We get flooded; inundated by a plastic cascade of videos and now DVDs to review. There’s only so many hours in a day, so many reviewers on the Film Threat staff. Which is all a very sorry way of explaining why, in the Summer of 2002, we’re just now getting around to reviewing a tape from the 2001 Brainwash Film Festival.

And an eclectic mix it is at that, starting off with veteran filmmaker Danny Plotnick’s head-scratching animated appetizer “Tour Tips: A Primer for the Traveling Artiste.” Chad Benton’s “Laundry” follows. Here, Wade (Benton) already has a sexy girlfriend (Ruby Bullock), but he becomes obsessed with Sonia (Olivia Honeycutt), his laundromat dream girl. This simple but effective short is goofy fun, efficiently combining the horrors of doing laundry with the fantasy of a laundromat love affair.

Director John Stonehill’s “Speedwalking” steps up next. In this breathless, if slightly dated send-up of “Speed,” Ed is a hard-core speed walker in a jam. Seems the Evil Master has snuck a bomb into Ed’s fanny pack, where it will explode unless he maintains a “swift” pace. A genial, if slightly naughty morality tale of sorts, “Speedwalking” is a solid, if not spectacular mini-parody.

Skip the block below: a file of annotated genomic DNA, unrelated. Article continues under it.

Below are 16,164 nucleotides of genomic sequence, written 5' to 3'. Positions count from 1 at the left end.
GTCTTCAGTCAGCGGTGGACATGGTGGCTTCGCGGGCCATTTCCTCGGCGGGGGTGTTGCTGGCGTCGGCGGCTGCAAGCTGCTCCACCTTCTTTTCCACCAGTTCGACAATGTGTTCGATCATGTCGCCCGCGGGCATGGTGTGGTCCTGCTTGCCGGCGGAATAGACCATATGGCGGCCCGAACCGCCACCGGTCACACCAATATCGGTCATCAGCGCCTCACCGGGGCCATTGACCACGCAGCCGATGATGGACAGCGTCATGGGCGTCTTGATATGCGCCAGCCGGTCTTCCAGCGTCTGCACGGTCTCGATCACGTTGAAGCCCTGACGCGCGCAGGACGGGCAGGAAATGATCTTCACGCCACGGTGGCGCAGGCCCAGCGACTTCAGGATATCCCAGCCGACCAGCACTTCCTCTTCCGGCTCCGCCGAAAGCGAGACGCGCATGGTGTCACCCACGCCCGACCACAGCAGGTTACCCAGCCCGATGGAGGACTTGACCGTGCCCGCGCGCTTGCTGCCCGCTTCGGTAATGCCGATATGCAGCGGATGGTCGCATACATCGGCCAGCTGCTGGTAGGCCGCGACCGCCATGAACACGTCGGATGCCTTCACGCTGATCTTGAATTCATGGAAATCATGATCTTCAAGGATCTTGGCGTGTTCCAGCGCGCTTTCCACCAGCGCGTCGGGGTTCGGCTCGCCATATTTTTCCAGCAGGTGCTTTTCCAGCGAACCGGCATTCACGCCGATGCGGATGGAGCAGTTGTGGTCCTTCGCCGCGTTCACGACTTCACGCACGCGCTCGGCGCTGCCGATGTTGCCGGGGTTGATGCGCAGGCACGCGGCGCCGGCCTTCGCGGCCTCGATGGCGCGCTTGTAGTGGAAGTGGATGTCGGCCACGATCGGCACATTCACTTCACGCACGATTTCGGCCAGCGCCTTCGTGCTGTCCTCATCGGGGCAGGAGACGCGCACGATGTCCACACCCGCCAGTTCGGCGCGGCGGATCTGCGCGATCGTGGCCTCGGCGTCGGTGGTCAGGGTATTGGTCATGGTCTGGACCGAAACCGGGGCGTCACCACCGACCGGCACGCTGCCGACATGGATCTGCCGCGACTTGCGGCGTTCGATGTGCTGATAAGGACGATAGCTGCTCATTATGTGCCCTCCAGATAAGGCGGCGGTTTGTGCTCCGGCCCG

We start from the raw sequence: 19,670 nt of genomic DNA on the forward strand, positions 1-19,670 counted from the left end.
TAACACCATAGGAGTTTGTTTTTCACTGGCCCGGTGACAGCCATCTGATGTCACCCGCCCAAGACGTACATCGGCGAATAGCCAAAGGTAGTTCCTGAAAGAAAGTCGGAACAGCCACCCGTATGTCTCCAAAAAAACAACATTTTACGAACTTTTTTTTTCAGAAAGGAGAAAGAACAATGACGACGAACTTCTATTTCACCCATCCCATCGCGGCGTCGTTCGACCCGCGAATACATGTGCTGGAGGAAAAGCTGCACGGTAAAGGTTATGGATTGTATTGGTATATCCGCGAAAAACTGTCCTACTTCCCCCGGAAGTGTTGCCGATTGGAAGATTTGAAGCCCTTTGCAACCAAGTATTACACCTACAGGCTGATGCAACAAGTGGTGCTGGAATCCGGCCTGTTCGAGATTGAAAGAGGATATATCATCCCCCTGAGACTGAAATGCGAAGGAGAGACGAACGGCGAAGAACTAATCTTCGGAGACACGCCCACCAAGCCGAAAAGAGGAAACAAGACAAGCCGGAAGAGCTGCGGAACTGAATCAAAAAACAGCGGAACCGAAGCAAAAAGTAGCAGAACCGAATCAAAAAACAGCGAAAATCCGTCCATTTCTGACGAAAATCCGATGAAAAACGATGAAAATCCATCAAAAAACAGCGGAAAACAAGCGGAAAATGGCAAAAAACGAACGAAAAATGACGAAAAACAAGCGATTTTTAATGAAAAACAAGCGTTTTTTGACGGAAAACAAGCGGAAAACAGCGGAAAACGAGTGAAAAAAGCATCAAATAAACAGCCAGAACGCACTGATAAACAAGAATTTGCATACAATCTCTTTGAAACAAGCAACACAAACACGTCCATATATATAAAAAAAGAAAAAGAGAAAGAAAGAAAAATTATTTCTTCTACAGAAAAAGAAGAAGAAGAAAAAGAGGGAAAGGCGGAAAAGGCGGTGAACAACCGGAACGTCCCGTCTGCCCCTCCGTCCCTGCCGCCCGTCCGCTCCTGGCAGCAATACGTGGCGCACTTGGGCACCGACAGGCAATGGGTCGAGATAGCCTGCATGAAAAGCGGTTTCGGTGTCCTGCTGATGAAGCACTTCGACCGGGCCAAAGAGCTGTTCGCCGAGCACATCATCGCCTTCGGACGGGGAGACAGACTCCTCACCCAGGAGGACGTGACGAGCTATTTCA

“Bombay Beach: Paradise on the Apocalypse,” on the other hand, disappoints, if only because it doesn’t live up to its potential. A strange documentary short about its titular dying, if not already undead border town, the film tries to tell the story of how Bombay Beach went from a thriving ski resort and fishing village to a virtual ghost town. While one would think the town’s residents would be the best equipped to relate this tale, the folks directors Chris Metzler and Jeff Springer focus on here just aren’t up to the task.

There’s a fine line between “colorful” and weirdly distasteful, and the residents here fall firmly into the latter camp. The more “Bombay…” dwells here amongst these disturbing, slightly creepy denizens, the less interesting the film becomes.
Capping off this collection is “Antonio te Comprendre.” In this subtle but ingeniously clever short, an artsy-fartsy French film about a mother and daughter having the same boyfriend wickedly degenerates in seven minutes into an American tabloid TV show about the same trashed-out subjects.

A very solid collection overall, the 2001 Brainwash Film Festival compilation was worth the wait; certainly good enough for me to recommend the 2002 edition.

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